By Jennifer Copley (Last Updated 10 February 2015)
Lysine and arginine have been studied both individually and together as anxiety remedies.
Lysine (also known as L-lysine) is an amino acid (a protein building block) that people need but can’t manufacture in their own bodies. As an essential amino acid, it must be obtained via food or supplements. Most people get enough lysine from food, though vegans and athletes may suffer deficiencies (University of Maryland Medical Center, 2011).
Lysine is found in foods that contain protein. Natural sources of lysine include meat, poultry, certain fish (cod, sardines, etc.), cheese (especially parmesan), eggs, spirulina, and fenugreek seeds. Some lysine is also obtained via dairy products, brewer’s yeast, beans, and nuts.
Arginine (L-arginine) is an amino acid that the body converts into nitric oxide, which causes blood vessels to dilate, improving blood flow. It also triggers the release of insulin, growth hormone, and other important substances.
According to the Mayo Clinic (2011), there is some evidence that arginine can be used to help with a variety of medical conditions, including chest pain, clogged arteries (atherosclerosis), heart disease, erectile dysfunction, and post-surgical recovery. However, the organization cautions that supplementation may be dangerous for certain heart disease patients. Arginine is also being studied for possible benefits in treating male infertility, boosting the immune system, preventing common colds, speeding wound healing, addressing female sexual problems, and stopping migraine headaches, though more research is required to confirm its effectiveness for these uses.
Arginine is found in protein-rich foods. Dietary sources include meat, poultry, fish, peanuts, soybeans, walnuts, wheat/wheat germ, dairy products, coconut, chocolate, carob, oats, and gelatin.
Studies of Combined Lysine and Arginine for Anxiety
Jesova et al. (2005) studied the effects of lysine and arginine supplementation on the body’s response to stress. They had subjects who scored highly on anxiety measures take lysine and arginine supplements for 10 days and then undergo a stressful procedure – public speaking. They found that these amino acid supplements did indeed modify hormonal responses to stress and reduce anxiety. The researchers suggest that the supplements may normalize hormonal stress responses in anxious people.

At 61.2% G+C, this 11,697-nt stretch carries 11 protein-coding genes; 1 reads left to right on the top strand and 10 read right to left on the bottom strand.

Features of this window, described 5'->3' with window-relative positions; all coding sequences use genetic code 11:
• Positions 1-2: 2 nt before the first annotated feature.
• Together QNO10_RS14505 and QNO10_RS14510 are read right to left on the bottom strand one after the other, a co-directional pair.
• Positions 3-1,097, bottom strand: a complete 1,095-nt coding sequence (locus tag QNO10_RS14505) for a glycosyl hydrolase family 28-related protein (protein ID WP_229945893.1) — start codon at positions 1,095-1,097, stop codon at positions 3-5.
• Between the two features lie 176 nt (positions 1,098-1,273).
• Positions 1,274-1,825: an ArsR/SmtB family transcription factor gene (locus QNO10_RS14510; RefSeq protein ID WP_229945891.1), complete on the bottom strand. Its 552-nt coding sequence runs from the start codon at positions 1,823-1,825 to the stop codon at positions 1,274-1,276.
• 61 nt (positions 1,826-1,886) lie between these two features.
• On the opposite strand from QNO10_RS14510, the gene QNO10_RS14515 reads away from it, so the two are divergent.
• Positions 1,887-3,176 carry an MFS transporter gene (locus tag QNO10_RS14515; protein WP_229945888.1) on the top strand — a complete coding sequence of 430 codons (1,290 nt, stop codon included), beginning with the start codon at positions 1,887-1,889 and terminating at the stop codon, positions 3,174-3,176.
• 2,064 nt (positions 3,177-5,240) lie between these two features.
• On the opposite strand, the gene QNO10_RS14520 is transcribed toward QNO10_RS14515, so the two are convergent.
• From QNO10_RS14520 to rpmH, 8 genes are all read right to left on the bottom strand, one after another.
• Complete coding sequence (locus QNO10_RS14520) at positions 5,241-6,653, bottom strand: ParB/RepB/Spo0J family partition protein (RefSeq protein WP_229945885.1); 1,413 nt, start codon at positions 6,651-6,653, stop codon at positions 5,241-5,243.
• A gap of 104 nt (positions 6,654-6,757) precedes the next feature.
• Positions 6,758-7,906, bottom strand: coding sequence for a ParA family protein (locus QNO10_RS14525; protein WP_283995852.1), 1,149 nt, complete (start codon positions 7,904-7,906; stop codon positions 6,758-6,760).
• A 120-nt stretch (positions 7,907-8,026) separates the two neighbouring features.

According to Smriga et al. (2007), research shows that lysine supplements can reduce chronic anxiety in people who have a relatively low intake of lysine in their diets, and taking lysine and arginine together normalizes hormonal stress responses in those with high trait anxiety. Smriga et al.’s own study of 108 healthy Japanese subjects found that supplementing with lysine and arginine significantly reduced overall anxiety in both men and women, as well as decreasing biological anxiety markers such as salivary cortisol (male subjects only). The study was double-blind, placebo-controlled, and randomized – in other words, a good study.
There are lysine and arginine supplements commercially available. However, arginine supplements have been associated with increased risk of death among those with certain heart conditions (Mayo Clinic, 2011). Also, the U.S. National Library of Medicine, National Institutes of Health (2012) cautions that arginine supplements may cause problems for asthmatics, as well as those with low blood pressure or herpes, and may interact with certain medications.
Appropriate doses of lysine are probably safe for most people, but there are possible health concerns associated with lysine supplementation as well (WebMD, 2015). In particular, WebMD (2015) warns that lysine increases the amount of calcium in the body, which may be a problem for people who also take calcium supplements.
Consult a doctor before taking supplements, particularly if you suffer from a medical condition, take medication, or are pregnant.
Other Natural Anxiety Remedies
This article is provided for informational purposes only and is not intended as a substitute for medical or psychiatric advice. Medical concerns should be referred to a qualified doctor.
- Balch, P.A. (2006). Prescription for Nutritional Healing. The Penguin Group, New York, NY.
- Jesova, D.; Aikaterini, M.; Smigra, M.; Morinaga, Y.; & Duncko, R. (2005). “Subchronic Treatment with Amino Acid Mixture of L-Lysine and L-Arginine Modifies Neuroendocrine Activation During Psychosocial Stress in Subjects with High Trait Anxiety.” Nutritional Neuroscience, 8(3), 155-160.
- Mayo Clinic. (2011, October 1). “Arginine.” MayoClinic.com.
- Smigra, M.; Ando, T.; Akutsu, M.; Furukawa, Y.; Miwa, K.; & Morinaga, Y. (2007). “Oral Treatment with L-Lysine and L-Arginine Reduces Anxiety and Basal Cortisol Levels in Healthy Humans.” Biomedical Research, 28(2), 85-90.
- U.S. National Library of Medicine, National Institutes of Health. (2012, March 14). “L-arginine.” MedlinePlus, NLM.NIH.gov.MedlinePlus.
- University of Maryland Medical Center. (2011). “Lysine.” UMM.edu.
- WebMD. (2015). “Lysine.” WebMD.com.